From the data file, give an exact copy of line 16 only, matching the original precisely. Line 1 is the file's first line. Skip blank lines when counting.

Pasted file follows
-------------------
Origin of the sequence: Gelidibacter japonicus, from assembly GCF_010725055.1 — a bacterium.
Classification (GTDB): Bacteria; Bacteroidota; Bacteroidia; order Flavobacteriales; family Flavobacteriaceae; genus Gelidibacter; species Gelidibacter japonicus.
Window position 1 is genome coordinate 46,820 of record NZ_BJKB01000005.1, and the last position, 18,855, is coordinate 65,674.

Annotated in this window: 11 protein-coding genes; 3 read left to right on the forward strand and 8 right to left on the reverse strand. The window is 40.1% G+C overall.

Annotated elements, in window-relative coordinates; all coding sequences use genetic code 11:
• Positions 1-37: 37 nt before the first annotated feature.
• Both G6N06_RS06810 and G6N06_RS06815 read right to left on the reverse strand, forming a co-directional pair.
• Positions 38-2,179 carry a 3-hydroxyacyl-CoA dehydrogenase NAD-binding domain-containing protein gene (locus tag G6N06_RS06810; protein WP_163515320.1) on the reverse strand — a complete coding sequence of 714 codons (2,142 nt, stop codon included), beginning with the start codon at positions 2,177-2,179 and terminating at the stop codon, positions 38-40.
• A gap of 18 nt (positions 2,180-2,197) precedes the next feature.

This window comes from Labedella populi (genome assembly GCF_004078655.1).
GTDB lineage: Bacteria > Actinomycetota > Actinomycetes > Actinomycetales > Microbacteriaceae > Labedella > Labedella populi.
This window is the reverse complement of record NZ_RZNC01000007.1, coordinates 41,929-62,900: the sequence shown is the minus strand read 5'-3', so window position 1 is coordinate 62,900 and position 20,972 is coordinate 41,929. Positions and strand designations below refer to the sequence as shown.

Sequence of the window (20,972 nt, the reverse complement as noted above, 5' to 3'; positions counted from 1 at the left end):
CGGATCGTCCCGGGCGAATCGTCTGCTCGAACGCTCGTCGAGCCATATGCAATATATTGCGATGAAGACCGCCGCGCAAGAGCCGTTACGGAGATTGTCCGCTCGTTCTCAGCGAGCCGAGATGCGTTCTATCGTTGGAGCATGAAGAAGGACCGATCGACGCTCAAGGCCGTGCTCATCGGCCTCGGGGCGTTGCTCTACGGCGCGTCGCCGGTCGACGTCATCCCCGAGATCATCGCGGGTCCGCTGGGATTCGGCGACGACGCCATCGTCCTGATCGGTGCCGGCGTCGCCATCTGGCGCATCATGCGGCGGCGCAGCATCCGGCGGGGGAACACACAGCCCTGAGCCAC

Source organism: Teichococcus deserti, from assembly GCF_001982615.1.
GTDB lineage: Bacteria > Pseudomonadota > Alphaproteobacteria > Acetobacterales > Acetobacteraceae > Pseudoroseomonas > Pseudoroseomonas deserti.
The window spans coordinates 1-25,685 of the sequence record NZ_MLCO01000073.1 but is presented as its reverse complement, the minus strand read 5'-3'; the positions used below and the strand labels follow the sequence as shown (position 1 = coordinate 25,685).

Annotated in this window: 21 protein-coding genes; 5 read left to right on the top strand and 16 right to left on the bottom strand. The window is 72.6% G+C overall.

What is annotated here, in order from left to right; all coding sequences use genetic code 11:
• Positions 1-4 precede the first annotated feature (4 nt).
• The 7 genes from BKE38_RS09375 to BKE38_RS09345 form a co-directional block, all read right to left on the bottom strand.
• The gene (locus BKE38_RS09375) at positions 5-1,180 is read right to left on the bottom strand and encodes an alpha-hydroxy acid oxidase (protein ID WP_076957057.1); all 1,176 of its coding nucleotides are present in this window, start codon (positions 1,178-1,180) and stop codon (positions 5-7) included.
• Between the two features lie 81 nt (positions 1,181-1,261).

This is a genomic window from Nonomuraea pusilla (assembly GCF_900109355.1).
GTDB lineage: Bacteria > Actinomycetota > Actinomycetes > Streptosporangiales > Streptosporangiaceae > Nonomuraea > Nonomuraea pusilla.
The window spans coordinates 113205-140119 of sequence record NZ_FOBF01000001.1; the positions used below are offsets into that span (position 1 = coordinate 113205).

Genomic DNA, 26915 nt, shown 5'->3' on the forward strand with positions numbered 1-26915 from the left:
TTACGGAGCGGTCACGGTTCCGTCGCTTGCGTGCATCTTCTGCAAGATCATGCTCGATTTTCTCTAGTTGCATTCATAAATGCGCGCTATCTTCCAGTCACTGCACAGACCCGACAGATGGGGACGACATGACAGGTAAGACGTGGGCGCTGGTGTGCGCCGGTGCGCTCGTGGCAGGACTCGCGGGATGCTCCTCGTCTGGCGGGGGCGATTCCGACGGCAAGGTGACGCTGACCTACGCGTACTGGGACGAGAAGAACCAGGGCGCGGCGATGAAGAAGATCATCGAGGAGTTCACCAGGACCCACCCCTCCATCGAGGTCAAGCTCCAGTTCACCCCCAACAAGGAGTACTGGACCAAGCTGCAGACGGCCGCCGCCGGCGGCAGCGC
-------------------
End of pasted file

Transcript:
GTDB lineage: Bacteria > Pseudomonadota > Alphaproteobacteria > Acetobacterales > Acetobacteraceae > Pseudoroseomonas > Pseudoroseomonas deserti.